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Posted March 13, 2020 in Health

Stay Healthy, Stay Aware: What You Need to Know About the Coronavirus

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Nurse with covered mouth and nose holding a blood sample that has coronavirus

I would like to take a moment to thank all of the nurses, healthcare professionals, and doctors who have been working countless hours at hospitals over the last few days in helping battle against the coronavirus. 

These select individuals always dedicated their lives to helping others. You are all heroes!

Our hearts and prayers fo out to everyone that has been affected by this unfortunate virus.

While the coronavirus has become the leading topic of conversation in the recent weeks and the cause for a global scare, the virus has been around for years. 

Coronaviruses are a group of pathogens that typically affect animals; however, some strains have been known to infect humans as well. 

They were first discovered in the 1960s and named as such because their shape resembles a crown. For the most part, these are usually harmless and responsible only for the common cold.

Unfortunately, some strains, such as MERS and SARS, have been severe and responsible for high death rates. The current strain, which is called COVID-19, is among these.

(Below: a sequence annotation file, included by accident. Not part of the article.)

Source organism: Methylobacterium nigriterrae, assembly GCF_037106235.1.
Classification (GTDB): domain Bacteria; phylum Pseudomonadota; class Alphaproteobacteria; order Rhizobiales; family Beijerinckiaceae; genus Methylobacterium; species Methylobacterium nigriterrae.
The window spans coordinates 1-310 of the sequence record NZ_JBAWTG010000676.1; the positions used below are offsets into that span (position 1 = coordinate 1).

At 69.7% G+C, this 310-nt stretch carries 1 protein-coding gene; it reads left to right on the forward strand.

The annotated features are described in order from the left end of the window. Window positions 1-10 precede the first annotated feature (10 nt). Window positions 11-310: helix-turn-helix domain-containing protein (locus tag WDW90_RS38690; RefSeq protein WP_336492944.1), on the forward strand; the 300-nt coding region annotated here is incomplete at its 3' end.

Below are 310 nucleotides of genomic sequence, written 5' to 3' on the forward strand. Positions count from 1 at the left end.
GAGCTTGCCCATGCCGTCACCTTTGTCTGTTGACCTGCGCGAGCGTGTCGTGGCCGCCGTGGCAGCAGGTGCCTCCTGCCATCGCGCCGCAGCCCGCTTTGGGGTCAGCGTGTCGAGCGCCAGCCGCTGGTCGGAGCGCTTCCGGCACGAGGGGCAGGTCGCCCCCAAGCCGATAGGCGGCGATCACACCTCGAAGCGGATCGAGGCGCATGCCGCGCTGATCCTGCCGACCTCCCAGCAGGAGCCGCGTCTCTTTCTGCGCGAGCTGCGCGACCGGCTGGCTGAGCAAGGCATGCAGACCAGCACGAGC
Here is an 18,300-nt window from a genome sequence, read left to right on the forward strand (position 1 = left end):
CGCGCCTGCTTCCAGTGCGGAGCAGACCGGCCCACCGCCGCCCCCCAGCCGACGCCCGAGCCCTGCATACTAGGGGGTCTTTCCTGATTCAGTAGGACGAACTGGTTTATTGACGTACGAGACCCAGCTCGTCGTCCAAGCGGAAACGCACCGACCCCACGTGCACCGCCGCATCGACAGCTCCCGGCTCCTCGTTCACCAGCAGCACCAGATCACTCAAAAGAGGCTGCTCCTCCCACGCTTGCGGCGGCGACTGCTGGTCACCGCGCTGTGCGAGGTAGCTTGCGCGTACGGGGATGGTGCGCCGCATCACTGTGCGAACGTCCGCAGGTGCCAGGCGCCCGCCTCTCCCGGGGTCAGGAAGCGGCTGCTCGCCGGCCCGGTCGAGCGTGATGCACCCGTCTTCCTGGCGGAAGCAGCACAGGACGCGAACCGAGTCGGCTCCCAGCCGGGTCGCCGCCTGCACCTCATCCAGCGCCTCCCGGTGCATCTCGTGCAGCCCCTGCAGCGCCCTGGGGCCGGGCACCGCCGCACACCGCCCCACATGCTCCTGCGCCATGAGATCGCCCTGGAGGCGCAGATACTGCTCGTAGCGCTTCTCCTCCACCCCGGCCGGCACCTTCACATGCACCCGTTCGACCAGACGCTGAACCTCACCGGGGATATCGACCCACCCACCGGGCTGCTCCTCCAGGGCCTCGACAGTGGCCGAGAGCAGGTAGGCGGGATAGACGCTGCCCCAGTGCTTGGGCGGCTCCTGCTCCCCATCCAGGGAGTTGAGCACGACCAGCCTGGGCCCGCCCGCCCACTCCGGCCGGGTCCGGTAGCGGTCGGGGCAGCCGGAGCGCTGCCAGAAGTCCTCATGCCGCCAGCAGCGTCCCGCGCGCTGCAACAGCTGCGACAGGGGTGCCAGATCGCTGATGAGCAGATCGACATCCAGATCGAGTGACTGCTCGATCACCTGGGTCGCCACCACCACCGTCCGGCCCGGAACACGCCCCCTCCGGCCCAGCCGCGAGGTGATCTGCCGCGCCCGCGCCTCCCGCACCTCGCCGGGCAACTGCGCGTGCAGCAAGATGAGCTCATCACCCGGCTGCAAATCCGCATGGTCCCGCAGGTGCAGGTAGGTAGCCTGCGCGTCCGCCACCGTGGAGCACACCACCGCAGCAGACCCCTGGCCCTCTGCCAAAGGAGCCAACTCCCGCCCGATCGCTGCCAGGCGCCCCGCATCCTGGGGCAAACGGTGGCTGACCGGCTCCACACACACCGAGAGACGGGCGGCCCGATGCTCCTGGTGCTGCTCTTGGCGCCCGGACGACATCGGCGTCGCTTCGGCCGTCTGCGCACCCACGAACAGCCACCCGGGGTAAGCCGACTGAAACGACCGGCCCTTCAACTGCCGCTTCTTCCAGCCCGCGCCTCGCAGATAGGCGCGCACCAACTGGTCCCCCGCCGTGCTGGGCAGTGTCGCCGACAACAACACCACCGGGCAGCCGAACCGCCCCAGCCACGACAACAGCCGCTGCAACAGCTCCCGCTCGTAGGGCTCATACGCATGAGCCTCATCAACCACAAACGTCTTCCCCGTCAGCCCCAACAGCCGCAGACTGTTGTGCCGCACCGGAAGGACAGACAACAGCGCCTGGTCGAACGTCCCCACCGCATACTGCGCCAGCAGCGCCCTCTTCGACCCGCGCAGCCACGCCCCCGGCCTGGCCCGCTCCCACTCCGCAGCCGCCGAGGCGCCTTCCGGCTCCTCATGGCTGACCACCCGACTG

COVID-19 typically causes mild symptoms that resolve spontaneously without any treatment. Sadly, this potentially deadly disease has been shown to cause respiratory or kidney failure in the elderly or those suffering from other illnesses.

Typical symptoms of COVID-19 are coughing, sneezing, and runny nose. These are similar to the common flu, except with the flu, there are more body aches. For most people, staying home and getting rest is enough to recover; however, treatment should be sought immediately for more severe symptoms, such as shortness of breath. 

This current strain is thought to have originated in northern China, where it was transmitted from animal to human. COVID-19 is an airborne disease, spreading when those infected either cough or sneeze and spread their pathogens through the air. This is identical to the transmission of the flu or the common cold.

Currently, the risk of being infected in the United States is extremely low. Precautions should be taken as they are during any cold and flu season. These precautions include washing hands regularly and avoiding any unnecessary contact, such as shaking hands. 

It is perfectly safe to do anything you would typically do. You should not fear flying to other parts of the country, interacting with others, or going to work.  Things are all activities that should be continued regularly. 

Traditionally, these viruses die out as the weather warms. In the long term, I believe that coronaviruses are here to stay and will return every cold and flu season. For right now, the best thing to do is to continue whatever you do on a normal day-to-day basis, just use good hygiene.

Please note that we are taking all the necessary precautions to ensure that all our patients and staff have the highest standard of safety during this unfortunate event. 

Should we feel that it is not medically safe to proceed forward with your surgery in the upcoming days, we will reach out to out patients and reschedule the procedures without any penalties and help make accommodations suitable to their needs at that time. 

I know this topic can be scary and unpredictable as the media infiltrates our lives every minute of the day, but I hope this helps shed some light if even in the smallest way.